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How to Design a Butterfly Garden

There is something magical about butterflies visiting the garden. But not only is it pleasing to the eye, attracting butterflies (and their caterpillars) is an important part of our ecosystem and plant pollination. We can help these beneficial insects by creating a butterfly garden to attract and entice these beautiful creatures. Or at the very least, we can choose to plant a few of their favorite plants in hopes they visit often.

Butterflies use plants that both provide nectar for the adults to eat (nectar plants) and provide food for their caterpillars (host plants). There are many types of plants that will provide nectar to butterflies, but the best butterfly gardens provide various options for the butterfly to feed, lay eggs and complete their life cycle. In addition, certain butterflies and their caterpillars prefer certain plants over others.



Here are a few of the more common butterflies found in Port Washington, along with their preferred caterpillar host plant and nectar source plants:

  • Monarch (orange & black): Caterpillar - Milkweed; Butterfly - Lantana, Buddleia

  • Cabbage Sulphur (small and white): Caterpillar - Cabbage, Broccoli; Butterfly - Asters, Mustards

  • Painted Lady (brown and orange): Caterpillar - Thistle, Daisy; Butterfly - Zinnia, Marigolds

  • Black Swallowtail: Caterpillar - Carrots, Dill, Parsley; Butterfly - Monarda, Coneflower


Generally speaking, butterflies prefer flowers that are orange, yellow, pink or purple and have either clusters of flowers or a flat-top flower which provide a large landing pad to collect nectar. Some of these favorites include zinnias, lantana, milkweed and buddleia. It’s also important to plant varying heights of flowers, since some butterflies prefer tall flowers like Joe Pye weed and others prefer flowers closer to the ground like sweet william and asters.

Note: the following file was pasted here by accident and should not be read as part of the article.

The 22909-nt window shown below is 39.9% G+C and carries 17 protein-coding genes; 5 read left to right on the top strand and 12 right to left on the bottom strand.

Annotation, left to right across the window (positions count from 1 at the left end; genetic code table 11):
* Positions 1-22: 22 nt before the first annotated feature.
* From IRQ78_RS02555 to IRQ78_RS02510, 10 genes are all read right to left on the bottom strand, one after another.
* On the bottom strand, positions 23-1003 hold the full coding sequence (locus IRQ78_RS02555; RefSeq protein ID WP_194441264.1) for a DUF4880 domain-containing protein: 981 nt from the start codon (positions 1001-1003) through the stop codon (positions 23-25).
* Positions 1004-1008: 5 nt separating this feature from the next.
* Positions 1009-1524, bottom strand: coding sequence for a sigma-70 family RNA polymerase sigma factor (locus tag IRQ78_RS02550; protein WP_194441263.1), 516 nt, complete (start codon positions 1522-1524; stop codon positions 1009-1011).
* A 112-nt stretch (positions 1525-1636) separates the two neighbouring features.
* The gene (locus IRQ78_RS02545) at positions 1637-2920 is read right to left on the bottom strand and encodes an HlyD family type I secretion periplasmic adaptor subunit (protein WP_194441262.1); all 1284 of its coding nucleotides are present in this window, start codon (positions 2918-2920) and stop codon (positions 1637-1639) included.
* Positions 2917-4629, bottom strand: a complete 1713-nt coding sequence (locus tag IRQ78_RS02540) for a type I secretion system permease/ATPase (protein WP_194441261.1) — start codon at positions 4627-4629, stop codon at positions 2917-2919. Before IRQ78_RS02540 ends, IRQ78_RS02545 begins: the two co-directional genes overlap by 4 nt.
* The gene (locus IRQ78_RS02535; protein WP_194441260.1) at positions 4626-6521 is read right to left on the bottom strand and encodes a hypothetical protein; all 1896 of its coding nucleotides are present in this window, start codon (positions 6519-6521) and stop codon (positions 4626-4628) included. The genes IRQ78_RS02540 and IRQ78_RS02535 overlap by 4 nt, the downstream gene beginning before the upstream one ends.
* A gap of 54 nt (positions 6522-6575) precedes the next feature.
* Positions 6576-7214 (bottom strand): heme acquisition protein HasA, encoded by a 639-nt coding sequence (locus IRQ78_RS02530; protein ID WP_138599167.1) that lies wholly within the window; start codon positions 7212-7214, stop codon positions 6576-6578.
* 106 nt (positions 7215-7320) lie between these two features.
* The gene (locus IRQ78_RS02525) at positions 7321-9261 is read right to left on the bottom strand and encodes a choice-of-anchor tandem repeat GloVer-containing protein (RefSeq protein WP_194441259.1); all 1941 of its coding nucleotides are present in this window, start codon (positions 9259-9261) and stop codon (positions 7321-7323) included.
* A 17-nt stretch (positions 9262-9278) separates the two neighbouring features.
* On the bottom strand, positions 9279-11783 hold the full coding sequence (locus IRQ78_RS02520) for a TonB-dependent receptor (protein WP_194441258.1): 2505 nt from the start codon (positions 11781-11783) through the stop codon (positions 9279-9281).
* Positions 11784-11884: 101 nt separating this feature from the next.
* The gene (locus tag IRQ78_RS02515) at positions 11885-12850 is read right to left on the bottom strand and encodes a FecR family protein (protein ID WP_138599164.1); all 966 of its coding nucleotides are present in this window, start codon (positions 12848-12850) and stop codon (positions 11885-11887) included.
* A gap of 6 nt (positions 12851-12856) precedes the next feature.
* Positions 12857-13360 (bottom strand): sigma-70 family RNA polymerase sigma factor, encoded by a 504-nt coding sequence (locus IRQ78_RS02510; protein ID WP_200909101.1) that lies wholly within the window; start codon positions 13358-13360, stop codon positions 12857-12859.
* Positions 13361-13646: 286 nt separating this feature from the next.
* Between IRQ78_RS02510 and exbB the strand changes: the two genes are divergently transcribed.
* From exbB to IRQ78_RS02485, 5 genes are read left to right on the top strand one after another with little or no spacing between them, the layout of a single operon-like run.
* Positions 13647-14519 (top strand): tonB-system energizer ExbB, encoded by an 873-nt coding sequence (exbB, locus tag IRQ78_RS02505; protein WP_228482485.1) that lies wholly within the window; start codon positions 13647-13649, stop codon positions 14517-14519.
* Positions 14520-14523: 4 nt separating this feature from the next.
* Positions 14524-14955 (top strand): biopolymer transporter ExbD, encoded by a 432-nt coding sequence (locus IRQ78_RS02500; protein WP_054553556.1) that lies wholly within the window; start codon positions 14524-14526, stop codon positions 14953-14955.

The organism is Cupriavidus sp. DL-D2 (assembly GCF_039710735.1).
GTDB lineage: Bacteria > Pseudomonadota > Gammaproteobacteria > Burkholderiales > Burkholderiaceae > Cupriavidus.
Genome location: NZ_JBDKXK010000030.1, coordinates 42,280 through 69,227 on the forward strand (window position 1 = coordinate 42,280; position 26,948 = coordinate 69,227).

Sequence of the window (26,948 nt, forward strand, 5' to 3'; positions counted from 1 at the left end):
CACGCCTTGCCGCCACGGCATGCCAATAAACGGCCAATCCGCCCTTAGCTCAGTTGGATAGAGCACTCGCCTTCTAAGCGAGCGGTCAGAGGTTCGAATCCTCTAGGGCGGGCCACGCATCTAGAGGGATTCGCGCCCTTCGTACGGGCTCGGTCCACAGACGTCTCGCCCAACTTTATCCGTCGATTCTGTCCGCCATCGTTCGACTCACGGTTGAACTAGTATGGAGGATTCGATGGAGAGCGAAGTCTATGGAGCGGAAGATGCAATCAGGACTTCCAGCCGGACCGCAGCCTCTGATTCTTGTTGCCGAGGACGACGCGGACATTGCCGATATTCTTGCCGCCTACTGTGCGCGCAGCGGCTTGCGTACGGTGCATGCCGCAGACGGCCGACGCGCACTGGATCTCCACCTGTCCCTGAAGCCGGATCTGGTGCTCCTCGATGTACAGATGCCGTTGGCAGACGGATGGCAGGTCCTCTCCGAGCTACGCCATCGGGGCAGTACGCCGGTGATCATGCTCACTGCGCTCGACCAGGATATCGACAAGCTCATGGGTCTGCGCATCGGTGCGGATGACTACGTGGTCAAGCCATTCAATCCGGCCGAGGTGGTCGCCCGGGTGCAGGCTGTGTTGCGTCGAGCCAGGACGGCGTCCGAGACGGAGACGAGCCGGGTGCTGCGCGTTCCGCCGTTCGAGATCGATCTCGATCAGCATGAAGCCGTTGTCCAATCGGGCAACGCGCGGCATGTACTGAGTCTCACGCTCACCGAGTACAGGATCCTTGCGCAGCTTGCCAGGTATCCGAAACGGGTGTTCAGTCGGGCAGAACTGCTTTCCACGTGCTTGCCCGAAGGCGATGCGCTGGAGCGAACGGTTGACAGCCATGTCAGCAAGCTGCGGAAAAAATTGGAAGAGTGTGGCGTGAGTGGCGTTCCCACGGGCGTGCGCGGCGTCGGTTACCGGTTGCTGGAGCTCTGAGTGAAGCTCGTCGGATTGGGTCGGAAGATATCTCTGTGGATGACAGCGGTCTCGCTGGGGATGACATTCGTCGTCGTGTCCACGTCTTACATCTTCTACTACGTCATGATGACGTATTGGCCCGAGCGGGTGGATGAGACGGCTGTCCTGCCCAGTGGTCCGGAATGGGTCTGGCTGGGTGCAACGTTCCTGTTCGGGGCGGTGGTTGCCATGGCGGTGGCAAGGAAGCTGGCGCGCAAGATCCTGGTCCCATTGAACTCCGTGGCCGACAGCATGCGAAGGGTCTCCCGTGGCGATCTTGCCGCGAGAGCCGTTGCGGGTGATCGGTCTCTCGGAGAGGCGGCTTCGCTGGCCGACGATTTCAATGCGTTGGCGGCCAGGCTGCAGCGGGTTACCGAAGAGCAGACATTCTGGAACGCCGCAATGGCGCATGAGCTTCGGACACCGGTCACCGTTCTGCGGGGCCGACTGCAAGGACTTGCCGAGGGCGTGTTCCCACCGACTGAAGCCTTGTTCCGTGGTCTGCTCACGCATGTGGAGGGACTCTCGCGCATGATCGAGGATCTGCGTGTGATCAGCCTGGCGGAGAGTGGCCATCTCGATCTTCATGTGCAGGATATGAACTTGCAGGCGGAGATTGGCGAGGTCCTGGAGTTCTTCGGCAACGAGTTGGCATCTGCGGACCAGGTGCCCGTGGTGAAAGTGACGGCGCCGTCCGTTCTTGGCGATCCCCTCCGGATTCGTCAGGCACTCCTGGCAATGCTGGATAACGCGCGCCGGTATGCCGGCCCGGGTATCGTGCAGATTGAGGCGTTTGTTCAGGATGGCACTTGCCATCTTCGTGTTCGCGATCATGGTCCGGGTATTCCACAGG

A butterfly garden should be placed in a very sunny spot both for the plants and for the butterflies. Butterflies are cold-blooded and they often bask in the morning sun on flat stones or fence posts to warm up and prefer to feed when the sun is shining. Their preferred nectar rich plants also require in full sun conditions (6-8 hours of sun).

Most pesticides, even organic ones, will harm or kill butterflies (as well as other beneficial pollinators). Non pesticide insect controls like blasting with a hose or hand-picking/squishing is the least harmful. Whatever you choose, the best pest control methods should be used only to treat a problem, not used as a preventative.


A butterfly garden, a container filled with nectar-rich flowers or even just a few native plants will attract more butterflies and help them live out their lifecycle.


If you're looking for help with designing a beautiful garden that attracts butterflies, reach out and let's set up a FREE consultation call. You can do so by clicking HERE.


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